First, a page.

Adam: You gave me a couple of your kebari too. I have them in a box with Masami, Ishigaki, Galhardo and a couple of American anglers. I find it a very important study, to have authentic flys from the experienced anglers to compare and contrast. Although the fly is less and less important for me as time goes, the skill in tying it becomes more desirable.

I believe tying one’s own kebari is a quick way to advance your skills without cutting corners. Part of the fishing experience is to figure out which fly you will use, which one will work in conjunction with presentation, your movement, your sasoi in order to make the fish strike it.

“Please tell us about your thoughts on tying kebari. Which ones are your favorite and why? How do you look at the kebari that you carry with you on stream? What are your choices?”

Go: It is the forever mystery. “Which fly produces the best results?” For me the fun in Tenkara is getting more out of limitations and I do keep my lies rather simple. One thing should be answered first though; yes one should tie his/her fly to maximize the experience of Tenkara. It is such a learning experience and that is another reason why I think anglers should try tying different kinds of flies especially in the beginning. After so many years of experience, you may settle with several or even one kind of fly. But why set limitations when you’re still learning?

What I mean by that is there is so much you can learn in terms of techniques and fish behavior from trying different kinds of flies. Even putting on an extra layer of hackle will change how a fly drifts, floats, or sinks.

There are days and time when fish are focused on surface and that’s only where they bite. And there are other days when the fly has to be submerged even just quarter of an inch for a fish to respond. On a group outing you see guys around you fish with #12 flies or smaller and not do so well, and as soon as you cast with a #6 fly you get a nice fish. This sort of things has happened time after time again. Sometimes you tie a fly and you think it looks great! Then you take it out on a river and you don’t get anything, and end up going back to your old trusted fly. You learn from these things.

My favorite patterns vary depending on where and what I’m fishing for. Yamame and Amago are very alert, agile and where they like to position is usually different from Iwana. Iwana are a little slower and I find them easier to catch and rainbows are much more aggressive than our domestic trout. So I use several patterns in variation of sizes designed for different presentations and it may be too much to talk about here. What dictates which fly you end up using the most is really up to what, where, how you fish and your prior experiences.

I’ve seen anglers in Japan use weighted flies or weight on tippet to sink their flies. You can increase the chances of catching bigger fish since they like to position themselves on the bottom most of the time. I do not do this because for me it takes so much away from the casting experience and trying to reach deeper without weight is a challenge I enjoy. I would convert to lure fishing if I just wanted bigger fish. But it is up to you to design your experience with Tenkara and tying your own fly is step number one towards that. If it is your first, second or third time Tenkara fishing, sure you can use store flies or flies made by others. Catching fish and having a great time out there is the most important thing.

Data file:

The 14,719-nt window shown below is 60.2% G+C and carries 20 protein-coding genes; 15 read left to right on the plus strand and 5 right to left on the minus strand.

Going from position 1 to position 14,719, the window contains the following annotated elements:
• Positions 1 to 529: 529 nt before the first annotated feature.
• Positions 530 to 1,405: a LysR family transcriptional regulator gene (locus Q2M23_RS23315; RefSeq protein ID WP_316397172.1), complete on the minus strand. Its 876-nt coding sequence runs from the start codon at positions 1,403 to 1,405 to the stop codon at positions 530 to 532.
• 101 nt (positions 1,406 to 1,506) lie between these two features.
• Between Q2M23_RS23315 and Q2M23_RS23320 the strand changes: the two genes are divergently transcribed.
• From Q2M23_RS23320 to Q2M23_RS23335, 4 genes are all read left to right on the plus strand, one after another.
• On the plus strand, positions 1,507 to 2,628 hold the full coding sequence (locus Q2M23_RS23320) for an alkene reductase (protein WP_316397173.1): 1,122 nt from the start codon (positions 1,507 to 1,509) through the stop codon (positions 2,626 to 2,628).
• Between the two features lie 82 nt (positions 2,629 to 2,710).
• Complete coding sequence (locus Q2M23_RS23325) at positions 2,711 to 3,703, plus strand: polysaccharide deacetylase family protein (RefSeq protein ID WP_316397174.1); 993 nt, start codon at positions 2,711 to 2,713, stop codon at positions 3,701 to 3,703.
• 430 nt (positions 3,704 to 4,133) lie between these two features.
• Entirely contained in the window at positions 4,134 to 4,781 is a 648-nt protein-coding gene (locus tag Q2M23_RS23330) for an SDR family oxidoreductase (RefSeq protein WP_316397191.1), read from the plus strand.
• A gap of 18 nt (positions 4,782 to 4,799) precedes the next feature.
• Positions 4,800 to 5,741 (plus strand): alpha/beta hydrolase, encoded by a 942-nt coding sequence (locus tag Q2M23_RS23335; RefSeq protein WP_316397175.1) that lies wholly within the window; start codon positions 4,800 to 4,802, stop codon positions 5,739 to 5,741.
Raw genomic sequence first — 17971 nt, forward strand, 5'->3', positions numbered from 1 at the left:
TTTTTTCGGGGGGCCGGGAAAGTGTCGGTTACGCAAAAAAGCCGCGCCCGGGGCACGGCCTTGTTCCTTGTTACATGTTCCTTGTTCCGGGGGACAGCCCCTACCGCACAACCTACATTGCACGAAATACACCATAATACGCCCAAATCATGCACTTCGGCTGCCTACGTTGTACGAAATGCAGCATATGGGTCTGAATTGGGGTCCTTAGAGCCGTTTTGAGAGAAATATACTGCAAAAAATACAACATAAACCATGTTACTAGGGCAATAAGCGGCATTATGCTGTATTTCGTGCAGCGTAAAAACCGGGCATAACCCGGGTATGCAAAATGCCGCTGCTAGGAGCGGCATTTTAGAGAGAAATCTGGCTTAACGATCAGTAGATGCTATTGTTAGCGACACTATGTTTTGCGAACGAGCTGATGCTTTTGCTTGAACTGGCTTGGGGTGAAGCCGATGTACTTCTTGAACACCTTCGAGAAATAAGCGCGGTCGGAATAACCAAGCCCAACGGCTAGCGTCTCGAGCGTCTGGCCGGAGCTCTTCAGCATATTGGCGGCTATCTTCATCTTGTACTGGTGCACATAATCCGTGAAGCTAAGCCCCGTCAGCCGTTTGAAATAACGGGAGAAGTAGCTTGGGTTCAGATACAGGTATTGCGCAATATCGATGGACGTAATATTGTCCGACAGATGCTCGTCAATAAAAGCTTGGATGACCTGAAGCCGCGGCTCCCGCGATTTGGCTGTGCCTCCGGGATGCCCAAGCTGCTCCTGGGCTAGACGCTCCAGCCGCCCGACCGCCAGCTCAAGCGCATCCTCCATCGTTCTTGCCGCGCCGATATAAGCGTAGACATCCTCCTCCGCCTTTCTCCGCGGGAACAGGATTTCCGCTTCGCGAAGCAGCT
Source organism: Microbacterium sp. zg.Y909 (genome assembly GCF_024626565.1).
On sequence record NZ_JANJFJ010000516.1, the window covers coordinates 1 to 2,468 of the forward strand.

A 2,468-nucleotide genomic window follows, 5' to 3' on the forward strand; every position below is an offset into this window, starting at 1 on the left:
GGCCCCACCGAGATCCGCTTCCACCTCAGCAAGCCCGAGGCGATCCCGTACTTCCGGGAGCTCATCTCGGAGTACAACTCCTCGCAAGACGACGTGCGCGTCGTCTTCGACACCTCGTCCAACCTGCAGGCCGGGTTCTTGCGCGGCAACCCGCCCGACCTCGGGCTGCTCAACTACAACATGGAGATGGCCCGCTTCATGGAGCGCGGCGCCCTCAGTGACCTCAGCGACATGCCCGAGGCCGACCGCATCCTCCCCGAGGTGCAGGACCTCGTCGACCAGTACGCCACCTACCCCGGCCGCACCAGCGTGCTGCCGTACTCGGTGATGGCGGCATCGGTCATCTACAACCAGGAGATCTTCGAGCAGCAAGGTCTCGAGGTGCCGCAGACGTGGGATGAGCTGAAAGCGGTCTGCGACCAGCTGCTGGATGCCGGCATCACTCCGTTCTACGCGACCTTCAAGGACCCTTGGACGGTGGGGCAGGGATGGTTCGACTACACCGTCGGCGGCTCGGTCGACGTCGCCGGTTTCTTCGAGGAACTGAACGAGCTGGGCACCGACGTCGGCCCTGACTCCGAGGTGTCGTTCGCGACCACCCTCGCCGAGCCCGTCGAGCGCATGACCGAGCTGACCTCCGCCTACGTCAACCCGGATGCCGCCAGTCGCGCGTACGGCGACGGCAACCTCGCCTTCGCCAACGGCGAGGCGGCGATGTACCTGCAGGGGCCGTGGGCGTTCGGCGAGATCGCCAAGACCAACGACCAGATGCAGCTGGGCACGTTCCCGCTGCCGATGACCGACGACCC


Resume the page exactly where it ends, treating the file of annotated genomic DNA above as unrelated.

Masami Sakakibara, my Tenkara mentor, has taught me many things about flies as well. Mostly by showing me how flies of different sizes should be used. Sometimes he’d put his rod down, sit and watch a fish for 15 minutes. He watches to determine what state the fish’s in. He observes the fish and determines how the fly has to be presented in order for him to take it and in the right timing. So in the end it is definitely more about the knowledge and techniques rather than the fly.

Adam: Sitting with Masami, we spoke about my fly choices. I brought one single pattern with me to Japan, it worked very well in some places and not at all in others. I was firmly planted, stuck in the “one fly” lesson and really, not all Tenkara fishing should be one type of presentation. After the talk with Masami, he told me I should relax my restrictions just a little. I really appreciated his advice. It set me free and already I have learned much from his guidance.

“Since you are a student of Masami Sakakibara as well, can you tell me if there was a lesson from him that has helped you in your fishing more than others? ”

Go: I have seen anglers talk about Masami on the internet in different forums and such about his casting. He is an amazing caster for sure. But he should be most noted for his knowledge of fish behavior and all-around techniques in mountain stream fishing. Of course you can’t see those things until you’ve fished with him. He’s over 60 years old, and he can walk through rivers, river beds and climb up and down slopes faster than anybody I’ve fished with. The way he maneuvers is totally different from most anglers I’ve seen who are mostly from the city.

I’ve been to the location of where he spent his childhood. There’s his old house, in front is a small street, and then there’s the river. It literally is right on a river. He said he spent every day of his youth in and on that river spearing fish, trapping fish, and of course fishing. He was so fascinated with watching fish he even used gas lanterns for lighting and dove to watch life under water at night… every night.

So, when Masami is fishing he’s not basing knowledge off a book or the Internet. He “knows” where and how fish like to position at certain times under certain conditions and he’s seen this with his own eyes. It’s all in his database of memory.

Speaking of fish behavior, the first thing he taught me was how to walk the rivers. What kind of soil or rocks to place your feet on dry land and how to walk in rivers, mainly for stealth approach. Understanding fish and their defense mechanism is the first step to catching more and bigger fish. Early on he also taught me how not to have the sun on my back (shadow on water) and focusing on placing a fly in the spot on the first cast without any false cast.